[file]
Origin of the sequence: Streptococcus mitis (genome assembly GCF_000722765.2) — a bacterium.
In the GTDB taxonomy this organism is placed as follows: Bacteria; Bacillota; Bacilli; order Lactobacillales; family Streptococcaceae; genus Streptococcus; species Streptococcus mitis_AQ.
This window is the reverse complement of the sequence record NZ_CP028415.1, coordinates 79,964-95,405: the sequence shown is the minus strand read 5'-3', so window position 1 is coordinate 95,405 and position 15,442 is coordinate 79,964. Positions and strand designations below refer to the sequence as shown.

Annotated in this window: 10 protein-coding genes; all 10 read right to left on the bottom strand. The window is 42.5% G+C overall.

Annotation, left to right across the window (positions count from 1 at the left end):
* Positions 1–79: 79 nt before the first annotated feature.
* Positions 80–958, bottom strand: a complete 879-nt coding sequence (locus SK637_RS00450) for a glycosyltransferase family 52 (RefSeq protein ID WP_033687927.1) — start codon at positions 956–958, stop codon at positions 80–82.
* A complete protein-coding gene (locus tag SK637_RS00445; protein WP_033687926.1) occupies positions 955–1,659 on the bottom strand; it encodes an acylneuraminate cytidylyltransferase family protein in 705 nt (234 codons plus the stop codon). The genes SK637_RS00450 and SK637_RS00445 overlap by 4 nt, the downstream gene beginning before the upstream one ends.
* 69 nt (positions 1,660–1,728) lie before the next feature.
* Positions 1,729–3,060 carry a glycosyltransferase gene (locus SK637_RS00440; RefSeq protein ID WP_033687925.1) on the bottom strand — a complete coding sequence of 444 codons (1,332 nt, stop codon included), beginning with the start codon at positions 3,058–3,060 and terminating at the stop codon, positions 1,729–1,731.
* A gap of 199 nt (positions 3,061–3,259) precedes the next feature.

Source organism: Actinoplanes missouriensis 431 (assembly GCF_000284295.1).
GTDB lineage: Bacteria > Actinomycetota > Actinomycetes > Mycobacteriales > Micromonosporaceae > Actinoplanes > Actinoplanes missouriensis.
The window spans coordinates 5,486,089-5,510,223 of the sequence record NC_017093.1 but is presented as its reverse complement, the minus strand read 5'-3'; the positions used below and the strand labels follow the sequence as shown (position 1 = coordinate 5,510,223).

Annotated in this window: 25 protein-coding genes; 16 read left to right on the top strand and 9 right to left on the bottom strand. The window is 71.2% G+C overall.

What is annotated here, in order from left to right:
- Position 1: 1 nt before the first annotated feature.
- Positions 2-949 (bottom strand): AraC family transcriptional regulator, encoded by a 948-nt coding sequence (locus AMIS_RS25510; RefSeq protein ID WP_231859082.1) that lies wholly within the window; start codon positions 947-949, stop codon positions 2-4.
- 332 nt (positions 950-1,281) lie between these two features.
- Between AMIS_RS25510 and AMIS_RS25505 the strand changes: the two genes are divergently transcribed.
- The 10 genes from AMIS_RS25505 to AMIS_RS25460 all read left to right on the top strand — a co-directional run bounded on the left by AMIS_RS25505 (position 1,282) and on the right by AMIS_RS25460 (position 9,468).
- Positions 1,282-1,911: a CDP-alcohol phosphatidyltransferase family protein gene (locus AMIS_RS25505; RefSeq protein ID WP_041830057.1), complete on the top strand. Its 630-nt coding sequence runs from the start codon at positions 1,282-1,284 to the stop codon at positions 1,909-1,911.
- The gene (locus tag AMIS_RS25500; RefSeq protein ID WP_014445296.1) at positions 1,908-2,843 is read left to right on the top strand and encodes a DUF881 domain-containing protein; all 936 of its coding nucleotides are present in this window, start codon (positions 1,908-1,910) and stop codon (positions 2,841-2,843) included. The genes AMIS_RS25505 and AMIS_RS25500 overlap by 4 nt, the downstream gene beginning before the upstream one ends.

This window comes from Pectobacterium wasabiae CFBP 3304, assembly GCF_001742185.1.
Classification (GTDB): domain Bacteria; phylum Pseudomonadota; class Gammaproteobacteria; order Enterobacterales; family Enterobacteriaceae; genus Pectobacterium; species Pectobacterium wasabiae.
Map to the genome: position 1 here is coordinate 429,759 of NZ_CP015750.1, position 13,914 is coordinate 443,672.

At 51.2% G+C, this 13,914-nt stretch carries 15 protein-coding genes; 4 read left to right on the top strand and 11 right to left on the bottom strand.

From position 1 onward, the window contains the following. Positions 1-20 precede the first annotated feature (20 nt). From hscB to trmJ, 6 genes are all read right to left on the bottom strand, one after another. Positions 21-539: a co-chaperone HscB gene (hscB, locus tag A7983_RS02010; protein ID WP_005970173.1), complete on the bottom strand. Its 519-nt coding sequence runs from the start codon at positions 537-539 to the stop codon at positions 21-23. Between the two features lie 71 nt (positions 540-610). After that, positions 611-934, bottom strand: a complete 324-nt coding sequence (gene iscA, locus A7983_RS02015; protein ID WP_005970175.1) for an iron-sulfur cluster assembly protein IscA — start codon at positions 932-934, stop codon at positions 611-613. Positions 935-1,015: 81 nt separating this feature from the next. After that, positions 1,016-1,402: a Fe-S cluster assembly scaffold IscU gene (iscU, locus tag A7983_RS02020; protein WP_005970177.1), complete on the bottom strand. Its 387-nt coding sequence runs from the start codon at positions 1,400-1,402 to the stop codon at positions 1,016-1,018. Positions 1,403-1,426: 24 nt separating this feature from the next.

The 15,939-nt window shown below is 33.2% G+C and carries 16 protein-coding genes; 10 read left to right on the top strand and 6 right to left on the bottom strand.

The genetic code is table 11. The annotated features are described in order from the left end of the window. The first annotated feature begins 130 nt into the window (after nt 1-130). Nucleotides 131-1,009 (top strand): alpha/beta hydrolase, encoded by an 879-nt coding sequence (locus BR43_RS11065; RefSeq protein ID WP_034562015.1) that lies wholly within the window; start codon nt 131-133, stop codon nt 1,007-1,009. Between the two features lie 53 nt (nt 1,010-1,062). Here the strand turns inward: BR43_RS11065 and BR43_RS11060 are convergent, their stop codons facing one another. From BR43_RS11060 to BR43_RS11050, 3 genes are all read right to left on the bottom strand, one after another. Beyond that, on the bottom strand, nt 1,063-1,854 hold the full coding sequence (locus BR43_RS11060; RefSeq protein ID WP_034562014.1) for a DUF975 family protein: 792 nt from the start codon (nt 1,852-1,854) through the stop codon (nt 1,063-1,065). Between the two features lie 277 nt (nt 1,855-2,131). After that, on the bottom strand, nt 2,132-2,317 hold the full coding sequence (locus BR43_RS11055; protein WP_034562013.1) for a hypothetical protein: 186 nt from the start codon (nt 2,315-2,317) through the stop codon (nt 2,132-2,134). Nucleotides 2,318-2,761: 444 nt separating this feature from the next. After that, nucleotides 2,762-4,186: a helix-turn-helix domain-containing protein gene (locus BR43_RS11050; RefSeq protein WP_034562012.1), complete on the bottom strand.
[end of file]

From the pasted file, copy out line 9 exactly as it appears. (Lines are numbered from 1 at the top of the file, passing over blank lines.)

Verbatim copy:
* 69 nt (positions 1,660–1,728) lie before the next feature.